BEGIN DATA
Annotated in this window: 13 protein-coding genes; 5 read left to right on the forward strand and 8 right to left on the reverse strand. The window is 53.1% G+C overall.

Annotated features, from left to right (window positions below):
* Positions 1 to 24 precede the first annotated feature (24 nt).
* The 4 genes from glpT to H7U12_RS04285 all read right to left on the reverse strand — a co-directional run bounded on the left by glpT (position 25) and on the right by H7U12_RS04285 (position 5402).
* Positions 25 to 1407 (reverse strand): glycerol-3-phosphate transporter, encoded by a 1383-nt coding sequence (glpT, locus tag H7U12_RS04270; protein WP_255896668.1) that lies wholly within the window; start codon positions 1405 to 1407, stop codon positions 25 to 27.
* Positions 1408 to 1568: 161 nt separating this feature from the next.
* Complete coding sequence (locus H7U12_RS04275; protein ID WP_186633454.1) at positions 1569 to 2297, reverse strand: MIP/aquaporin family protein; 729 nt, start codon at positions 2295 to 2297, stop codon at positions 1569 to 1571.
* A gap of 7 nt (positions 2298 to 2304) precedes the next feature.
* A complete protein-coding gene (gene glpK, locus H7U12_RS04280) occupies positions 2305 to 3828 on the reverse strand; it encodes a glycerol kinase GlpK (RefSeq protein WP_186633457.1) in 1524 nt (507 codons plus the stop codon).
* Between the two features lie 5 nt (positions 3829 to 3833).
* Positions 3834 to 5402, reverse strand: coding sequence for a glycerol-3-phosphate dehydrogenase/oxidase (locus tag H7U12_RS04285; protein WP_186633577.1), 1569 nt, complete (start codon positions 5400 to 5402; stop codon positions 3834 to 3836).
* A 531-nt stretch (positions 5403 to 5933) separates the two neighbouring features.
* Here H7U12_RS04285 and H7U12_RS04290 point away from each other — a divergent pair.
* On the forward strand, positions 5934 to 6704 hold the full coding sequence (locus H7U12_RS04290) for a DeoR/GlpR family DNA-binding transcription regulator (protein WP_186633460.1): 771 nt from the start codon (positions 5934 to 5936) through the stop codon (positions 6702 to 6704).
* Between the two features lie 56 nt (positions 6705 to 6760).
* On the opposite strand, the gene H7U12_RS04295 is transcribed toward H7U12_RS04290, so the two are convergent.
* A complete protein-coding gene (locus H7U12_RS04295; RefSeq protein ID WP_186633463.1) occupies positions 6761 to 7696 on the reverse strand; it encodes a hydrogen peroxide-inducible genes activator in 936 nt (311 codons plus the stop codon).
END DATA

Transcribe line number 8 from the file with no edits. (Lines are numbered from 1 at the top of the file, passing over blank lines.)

* A gap of 7 nt (positions 2298 to 2304) precedes the next feature.